Meet at Crossfields Car Park at 1.30pm for transport to Heyshott

Sunday 8th September (provisional date)

Walk- North Ambersham Boundary Part 2

The walk will cover the second part of the North Ambersham boundary walk. The first part was led by David Coward in September 2009, from Bexley Hill north to Ropes Lane.
This walk will take us past houses and features of historical interest stretching from Ropes Lane north to Fernden Lane and Bell Vale Lane and back to Fernhurst.

Meet at Crossfield Car Park 1.30pm

Fernhurst Furnace Open Weekend

14-15th September
Open Weekend at the Fernhurst Furnace, organised by the Ferhurst Furnace Preservation Society. Normally a fascinating weekend with demonstrations of many rural crafts, and military re-enactments by the Sealed Knot

A Sunday in October

Fungal Foray on Marley Common

The date will be confirmed once the optimum time for finding fungi and mushrooms in 2013 is established.

Meet at Crossfield car Park 1.30pm

Thursday 31st October- Talk by Tom Asbridge
‘The Crusades’   
Village Hall 
7.30pm for 8pm

900 years ago, a vast Christian army was summoned to Holy War by the Pope, rampaged through the Muslim world of the eastern Mediterranean and seized possession of Jerusalem, a city jointly claimed by Islam and Christians.
For the next 200 years, the armies of Islam and Christianity fought for domination of the Holy Land in a succession of brutal wars, known as the Crusades.
Tom is a world renowned authority on the Crusades and will reveal how these holy wars reshaped the medieval world, and why they continue to influence events today.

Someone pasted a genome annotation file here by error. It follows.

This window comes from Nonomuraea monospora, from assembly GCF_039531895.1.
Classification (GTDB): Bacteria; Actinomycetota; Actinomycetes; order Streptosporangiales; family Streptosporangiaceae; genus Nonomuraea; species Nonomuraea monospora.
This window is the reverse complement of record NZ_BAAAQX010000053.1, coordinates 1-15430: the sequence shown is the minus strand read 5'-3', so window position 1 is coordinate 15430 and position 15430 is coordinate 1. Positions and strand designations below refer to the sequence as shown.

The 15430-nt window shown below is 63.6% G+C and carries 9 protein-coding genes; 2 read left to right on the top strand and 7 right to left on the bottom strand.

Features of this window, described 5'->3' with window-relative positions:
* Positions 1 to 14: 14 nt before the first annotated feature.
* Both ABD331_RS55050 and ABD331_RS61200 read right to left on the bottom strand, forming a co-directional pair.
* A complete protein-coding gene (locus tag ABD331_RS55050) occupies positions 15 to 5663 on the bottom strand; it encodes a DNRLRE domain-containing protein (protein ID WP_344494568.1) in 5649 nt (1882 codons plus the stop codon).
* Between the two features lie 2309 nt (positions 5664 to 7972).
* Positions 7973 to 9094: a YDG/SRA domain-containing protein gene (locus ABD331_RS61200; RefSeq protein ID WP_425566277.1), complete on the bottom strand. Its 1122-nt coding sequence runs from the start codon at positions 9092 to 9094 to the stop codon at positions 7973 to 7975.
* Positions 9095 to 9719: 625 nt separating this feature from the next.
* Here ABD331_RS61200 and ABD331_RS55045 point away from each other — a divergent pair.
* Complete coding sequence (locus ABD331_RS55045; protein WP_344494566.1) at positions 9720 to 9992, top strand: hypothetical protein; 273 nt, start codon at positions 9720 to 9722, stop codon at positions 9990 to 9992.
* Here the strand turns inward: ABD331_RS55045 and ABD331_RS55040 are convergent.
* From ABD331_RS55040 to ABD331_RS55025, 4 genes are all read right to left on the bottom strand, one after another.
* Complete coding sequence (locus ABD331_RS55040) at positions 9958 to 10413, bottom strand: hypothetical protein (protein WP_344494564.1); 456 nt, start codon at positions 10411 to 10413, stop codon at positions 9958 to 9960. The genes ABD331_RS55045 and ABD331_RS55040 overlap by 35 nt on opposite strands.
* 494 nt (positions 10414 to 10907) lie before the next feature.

Thursday 28th November

AGM and Talk by Marion Dell on "Little Switzerland"

Village Hall
7.30pm for 8pm


At the end of the nineteenth century the area around Hindhead was re-invented as ‘Little Switzerland’, famous for its health giving pure air.

Marion Dell will discuss the many tourists and new residents who were attracted to the area at this time and the lively community which grew up in Hindhead


Subscriptions for 2013 now due

Subscription forms are being sent out over the next few days by post, or sent round by email for those members for whom we have email addresses. If you haven’t yet paid your 2013 subscription, please do so now. We have introduced online payment which is secure and convenient, allowing you to pay by credit card or via a PayPal account. Just visit to pay online. If you are a life member, please just ignore this!